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Kingwhale Adopts ‘Textile-to-Textile’ Process, Confitex Nabs Plus X Award

Performance textile companies are taking steps to improve product sustainability and make them more practical at the consumer level.


Kingwhale, a manufacturer of performance textiles, is furthering its sustainability initiatives by emphasizing recyclable fibers in its portfolio of products.

Through new processes, Kingwhale said it has better positioned itself to recycle discarded resources to develop new, reusable textiles and in turn minimize carbon emissions and its reliance on petrochemicals.

“We call it a ‘textile-to-textile’ process, where we can make new fibers from existing ones,” James Huang, president of Kingwhale, said. “Forget about landfills. We’re collecting discarded garments, breaking them down and reviving them as sustainable fibers. And it’s all done with environmentally safe treatments.”

Known for its range of technical knits and fleeces, Kingwhale is a vertically integrated company controlling the entire production process from fiber spinning to textile manufacturing to garment construction. The company, based in Taipei, has also long placed an emphasis on sustainability, with its proprietary technologies resulting in manufacturing practices that minimize energy consumption, reduce waste and utilize fewer resources.

“We’ve long been proponents of a circular economy for apparel, so we’re working hard to develop innovative recyclable fibers that can be regenerated into new materials over and over again, and thereby minimize the industry’s dependence on petroleum and other mined resources,” Huang said.

New sustainable and biodegradable fiber-based products from Kingwhale are slated for launch this year. To further demonstrate its commitment to carbon neutrality and responsible production, Kingwhale joined the RE100 global initiative in 2020, pledging to 100 percent renewable electricity by 2040. RE100, led by the international non-profit The Climate Group, brings together large, influential organizations that are committed to taking ambitious actions to combat climate change.

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The company’s L.I.T. (Low Impact Technology) modifies the molecular structure of yarn fibers, making the dyeing process more efficient, leading to 60 percent less water for dye preservation, 15 percent less dyestuffs to achieve color and 22 percent less electricity for heating and cooling.

“We’ve been paving the path for responsible textile production for years,” Huang added. “Looking ahead, I know Kingwhale can help establish new best practices to reduce carbon emissions and minimize the industry’s dependance on petroleum. And I know we’ll launch some game-changing sustainable fibers in the process.”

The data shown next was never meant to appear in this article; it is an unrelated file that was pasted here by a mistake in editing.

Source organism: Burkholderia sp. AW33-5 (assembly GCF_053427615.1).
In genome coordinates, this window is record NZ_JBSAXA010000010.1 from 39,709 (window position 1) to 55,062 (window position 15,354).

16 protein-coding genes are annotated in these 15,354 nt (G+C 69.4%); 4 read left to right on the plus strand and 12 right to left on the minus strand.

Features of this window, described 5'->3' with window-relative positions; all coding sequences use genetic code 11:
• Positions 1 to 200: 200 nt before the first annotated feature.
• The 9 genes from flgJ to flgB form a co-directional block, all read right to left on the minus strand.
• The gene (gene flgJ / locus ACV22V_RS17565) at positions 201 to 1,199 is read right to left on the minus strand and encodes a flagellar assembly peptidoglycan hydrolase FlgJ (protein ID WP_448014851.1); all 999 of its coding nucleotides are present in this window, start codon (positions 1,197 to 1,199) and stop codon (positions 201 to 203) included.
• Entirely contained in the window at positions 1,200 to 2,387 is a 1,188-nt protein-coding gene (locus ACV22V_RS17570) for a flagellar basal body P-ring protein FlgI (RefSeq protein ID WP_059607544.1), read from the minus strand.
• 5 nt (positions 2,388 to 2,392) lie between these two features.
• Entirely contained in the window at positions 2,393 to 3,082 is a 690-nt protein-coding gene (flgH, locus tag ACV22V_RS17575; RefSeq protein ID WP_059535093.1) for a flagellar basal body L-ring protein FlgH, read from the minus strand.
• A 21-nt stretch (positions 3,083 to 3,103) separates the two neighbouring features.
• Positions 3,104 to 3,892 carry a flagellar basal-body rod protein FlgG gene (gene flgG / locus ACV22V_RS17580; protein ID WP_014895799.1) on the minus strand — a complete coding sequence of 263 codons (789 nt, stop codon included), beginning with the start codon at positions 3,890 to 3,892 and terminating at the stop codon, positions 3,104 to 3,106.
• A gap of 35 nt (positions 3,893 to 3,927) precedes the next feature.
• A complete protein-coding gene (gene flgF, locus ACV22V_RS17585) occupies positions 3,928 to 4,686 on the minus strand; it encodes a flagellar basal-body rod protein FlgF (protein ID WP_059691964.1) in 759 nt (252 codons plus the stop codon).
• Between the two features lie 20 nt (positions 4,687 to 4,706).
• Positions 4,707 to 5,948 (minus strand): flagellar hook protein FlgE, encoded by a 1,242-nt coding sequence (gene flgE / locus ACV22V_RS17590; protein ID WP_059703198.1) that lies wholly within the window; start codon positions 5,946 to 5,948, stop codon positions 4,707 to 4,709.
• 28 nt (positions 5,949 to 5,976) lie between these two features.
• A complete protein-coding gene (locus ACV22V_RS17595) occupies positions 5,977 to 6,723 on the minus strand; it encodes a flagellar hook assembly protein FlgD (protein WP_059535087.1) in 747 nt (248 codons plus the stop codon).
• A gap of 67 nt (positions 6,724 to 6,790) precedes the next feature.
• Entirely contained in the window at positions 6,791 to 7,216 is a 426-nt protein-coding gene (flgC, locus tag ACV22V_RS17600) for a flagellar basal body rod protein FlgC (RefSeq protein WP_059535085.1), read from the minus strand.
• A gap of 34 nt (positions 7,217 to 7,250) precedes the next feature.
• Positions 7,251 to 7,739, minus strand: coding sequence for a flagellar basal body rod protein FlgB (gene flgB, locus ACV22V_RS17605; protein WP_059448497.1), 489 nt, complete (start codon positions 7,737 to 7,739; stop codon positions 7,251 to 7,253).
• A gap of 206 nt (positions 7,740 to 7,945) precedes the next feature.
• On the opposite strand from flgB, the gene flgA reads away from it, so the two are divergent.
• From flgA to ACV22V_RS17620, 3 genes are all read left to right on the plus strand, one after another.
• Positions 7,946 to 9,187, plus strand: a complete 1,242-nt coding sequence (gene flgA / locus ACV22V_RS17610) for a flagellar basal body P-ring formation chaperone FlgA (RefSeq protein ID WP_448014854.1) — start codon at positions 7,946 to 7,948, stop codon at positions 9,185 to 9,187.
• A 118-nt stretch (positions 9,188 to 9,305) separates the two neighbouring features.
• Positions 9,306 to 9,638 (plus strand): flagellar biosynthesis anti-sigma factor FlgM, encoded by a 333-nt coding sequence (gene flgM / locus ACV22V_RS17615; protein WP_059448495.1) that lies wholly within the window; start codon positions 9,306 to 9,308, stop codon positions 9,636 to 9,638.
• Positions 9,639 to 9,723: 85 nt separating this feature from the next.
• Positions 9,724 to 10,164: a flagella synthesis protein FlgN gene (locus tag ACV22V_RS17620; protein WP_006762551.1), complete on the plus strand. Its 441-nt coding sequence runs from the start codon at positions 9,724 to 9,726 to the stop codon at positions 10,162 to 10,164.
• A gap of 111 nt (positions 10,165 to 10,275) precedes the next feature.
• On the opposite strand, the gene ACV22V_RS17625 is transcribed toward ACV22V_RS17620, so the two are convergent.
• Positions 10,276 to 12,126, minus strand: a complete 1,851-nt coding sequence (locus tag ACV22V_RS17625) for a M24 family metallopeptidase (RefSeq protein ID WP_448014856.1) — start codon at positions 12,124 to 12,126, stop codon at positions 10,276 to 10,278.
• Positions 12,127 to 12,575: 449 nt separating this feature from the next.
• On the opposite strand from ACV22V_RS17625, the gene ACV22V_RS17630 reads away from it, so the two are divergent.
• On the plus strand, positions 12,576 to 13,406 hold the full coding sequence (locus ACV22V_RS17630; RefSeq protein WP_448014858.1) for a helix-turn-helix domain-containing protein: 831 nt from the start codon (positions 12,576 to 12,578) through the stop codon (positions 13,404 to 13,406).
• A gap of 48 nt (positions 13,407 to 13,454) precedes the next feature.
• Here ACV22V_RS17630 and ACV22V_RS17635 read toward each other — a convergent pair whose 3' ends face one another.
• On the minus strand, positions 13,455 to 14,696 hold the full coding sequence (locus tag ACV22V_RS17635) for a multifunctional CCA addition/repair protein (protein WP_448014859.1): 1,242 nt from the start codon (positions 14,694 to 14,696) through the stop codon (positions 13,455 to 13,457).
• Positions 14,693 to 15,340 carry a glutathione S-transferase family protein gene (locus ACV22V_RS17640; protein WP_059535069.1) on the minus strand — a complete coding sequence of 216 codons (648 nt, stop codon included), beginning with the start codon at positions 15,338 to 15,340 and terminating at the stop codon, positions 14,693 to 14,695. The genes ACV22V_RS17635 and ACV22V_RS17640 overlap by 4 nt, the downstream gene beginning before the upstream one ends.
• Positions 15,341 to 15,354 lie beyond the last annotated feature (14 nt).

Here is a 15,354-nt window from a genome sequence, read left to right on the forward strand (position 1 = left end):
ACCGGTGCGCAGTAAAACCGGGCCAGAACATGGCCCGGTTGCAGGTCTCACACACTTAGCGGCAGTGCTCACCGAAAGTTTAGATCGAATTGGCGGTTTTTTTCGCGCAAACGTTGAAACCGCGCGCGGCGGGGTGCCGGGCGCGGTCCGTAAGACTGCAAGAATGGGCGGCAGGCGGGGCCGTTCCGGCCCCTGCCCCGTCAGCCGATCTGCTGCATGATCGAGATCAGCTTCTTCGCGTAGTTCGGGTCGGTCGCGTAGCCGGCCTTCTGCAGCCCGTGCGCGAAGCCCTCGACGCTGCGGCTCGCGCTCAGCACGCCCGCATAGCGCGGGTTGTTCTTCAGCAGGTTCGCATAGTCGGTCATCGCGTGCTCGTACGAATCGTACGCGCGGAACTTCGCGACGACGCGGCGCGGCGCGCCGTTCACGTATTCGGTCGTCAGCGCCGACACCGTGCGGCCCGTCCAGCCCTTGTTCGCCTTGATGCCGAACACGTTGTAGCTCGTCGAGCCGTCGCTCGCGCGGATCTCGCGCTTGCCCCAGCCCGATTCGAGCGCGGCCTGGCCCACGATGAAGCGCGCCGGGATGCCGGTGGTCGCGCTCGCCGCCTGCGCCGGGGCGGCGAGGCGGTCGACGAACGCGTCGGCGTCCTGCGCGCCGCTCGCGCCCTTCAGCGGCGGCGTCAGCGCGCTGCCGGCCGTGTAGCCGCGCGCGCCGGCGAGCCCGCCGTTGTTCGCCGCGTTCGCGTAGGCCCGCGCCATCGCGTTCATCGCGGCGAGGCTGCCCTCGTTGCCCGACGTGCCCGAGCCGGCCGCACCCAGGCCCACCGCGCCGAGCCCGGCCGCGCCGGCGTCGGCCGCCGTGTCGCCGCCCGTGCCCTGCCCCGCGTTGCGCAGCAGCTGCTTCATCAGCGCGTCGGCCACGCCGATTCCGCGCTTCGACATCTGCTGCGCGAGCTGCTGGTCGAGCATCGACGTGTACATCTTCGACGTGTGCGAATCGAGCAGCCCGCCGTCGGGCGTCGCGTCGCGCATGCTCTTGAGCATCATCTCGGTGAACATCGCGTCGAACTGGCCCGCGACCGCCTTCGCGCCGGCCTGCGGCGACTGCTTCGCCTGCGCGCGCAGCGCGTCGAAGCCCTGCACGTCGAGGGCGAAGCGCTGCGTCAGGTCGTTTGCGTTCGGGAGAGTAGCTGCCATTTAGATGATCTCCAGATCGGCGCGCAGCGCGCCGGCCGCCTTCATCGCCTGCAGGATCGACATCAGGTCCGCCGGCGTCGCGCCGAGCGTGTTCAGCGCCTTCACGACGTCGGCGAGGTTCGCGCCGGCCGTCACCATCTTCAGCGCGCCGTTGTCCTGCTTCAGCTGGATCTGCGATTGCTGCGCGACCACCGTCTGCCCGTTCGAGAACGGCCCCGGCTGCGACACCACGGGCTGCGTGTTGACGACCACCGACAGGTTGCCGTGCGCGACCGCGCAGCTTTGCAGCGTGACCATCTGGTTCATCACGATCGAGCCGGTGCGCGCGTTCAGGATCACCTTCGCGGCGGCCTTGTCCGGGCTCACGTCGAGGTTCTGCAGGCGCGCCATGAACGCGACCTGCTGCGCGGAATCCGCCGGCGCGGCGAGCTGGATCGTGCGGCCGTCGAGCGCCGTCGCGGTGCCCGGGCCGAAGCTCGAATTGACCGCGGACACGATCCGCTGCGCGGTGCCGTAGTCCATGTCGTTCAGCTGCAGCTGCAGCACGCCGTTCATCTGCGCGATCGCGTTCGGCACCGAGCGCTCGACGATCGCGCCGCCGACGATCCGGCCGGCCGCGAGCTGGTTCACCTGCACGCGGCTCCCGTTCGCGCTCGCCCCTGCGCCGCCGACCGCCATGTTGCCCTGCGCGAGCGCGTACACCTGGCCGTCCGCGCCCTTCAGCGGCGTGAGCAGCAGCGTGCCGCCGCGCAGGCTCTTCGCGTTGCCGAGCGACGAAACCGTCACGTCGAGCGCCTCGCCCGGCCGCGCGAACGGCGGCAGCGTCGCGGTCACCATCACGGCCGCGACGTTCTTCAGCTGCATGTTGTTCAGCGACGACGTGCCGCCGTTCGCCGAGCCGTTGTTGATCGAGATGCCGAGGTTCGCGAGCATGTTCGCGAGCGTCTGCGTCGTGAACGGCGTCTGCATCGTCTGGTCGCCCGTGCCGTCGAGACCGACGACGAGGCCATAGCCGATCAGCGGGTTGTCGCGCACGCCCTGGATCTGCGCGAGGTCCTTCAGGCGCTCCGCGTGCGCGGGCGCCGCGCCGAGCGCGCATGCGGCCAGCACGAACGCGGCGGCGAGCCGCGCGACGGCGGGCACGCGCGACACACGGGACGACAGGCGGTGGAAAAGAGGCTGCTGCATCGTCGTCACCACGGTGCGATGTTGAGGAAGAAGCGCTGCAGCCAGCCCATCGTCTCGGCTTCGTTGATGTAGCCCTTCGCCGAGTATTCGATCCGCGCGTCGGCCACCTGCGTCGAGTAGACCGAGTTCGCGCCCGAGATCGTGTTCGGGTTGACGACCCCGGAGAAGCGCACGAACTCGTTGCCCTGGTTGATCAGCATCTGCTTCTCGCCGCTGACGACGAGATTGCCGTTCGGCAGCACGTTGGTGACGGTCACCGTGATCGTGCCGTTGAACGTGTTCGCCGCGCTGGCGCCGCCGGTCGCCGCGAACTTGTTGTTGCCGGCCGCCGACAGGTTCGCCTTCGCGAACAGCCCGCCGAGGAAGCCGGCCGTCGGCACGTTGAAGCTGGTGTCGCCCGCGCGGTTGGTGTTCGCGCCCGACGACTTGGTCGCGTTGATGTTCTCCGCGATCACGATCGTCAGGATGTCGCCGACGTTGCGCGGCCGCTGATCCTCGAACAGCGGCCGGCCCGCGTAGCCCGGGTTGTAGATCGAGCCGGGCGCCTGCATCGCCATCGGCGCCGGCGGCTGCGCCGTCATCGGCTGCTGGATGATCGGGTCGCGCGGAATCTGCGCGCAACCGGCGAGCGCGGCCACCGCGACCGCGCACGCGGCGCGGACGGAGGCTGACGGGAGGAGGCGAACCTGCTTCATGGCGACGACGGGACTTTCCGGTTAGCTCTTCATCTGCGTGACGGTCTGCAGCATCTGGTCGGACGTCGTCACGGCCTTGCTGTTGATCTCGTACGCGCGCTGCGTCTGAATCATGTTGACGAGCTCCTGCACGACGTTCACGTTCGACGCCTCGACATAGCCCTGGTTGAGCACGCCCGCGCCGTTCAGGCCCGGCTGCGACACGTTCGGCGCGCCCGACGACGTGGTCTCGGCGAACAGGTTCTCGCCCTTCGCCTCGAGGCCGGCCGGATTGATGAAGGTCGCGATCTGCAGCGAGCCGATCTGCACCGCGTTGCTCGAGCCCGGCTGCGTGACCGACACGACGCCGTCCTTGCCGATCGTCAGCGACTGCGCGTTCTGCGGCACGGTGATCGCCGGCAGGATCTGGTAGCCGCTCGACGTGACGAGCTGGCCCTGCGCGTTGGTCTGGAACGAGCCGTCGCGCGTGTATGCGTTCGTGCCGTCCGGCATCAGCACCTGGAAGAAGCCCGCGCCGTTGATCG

Kingwhale is a Bluesign system partner and Oeko-Tex Standard 100 certified, using the latest sustainable materials, machinery and practices to produce a wide range of performance fabrics.


Leading absorbent and leakproof textile technology company Confitex has been recognized with Best Product of the Year and Best Brand of the Year in the 2021 Plus X Awards–an innovation awards program given in Germany for technology, sports and lifestyle brands.

Kingwhale Turns to “Textile-to-Textile” Process, Confitex Gets Plus X Award
Confitex technology Courtesy

Confitex, based in Aucklaand, New Zealand, received six out of seven possible seals, recognized for innovation, high quality, ease of use, functionality, ergonomics and ecology in the health and personal care category. Confitex for Men reusable incontinence underwear and Just’nCase washable period-proof and pee-proof pants for women and reusable nursing pads for breastfeeding mothers are available online in the U.S., U.K., Australia and New Zealand at

Confitex founder and design director Frantisek Riha-Scott says the awards are a testament to Confitex’s commitment to creating the most innovative and high-performing textile technology in the leakproof absorbent apparel industry.

“Rather than settle for the old-fashioned method of leak-proofing with a layer of PU plastic, which remains the industry standard for the vast majority of brands, we have invented and patented the only fully waterproof fabric for reusable innerwear products that doesn’t contain PU plastic,” he said. “As well as the obvious environmental advantages, not using PU plastic also provides practical benefits in that we can mold and heat-seal our designs without distorting the textile and stitch through the waterproof layer without causing leaks, allowing for a far wider range of design options, as well as superior leakproof performance.

“For our customers, another benefit is that they can launder our products in the washing machine and tumble dryer, whereas the layer of PU plastic in other brands tends to distort when tumble dried, leading to unwanted leakage,” he added.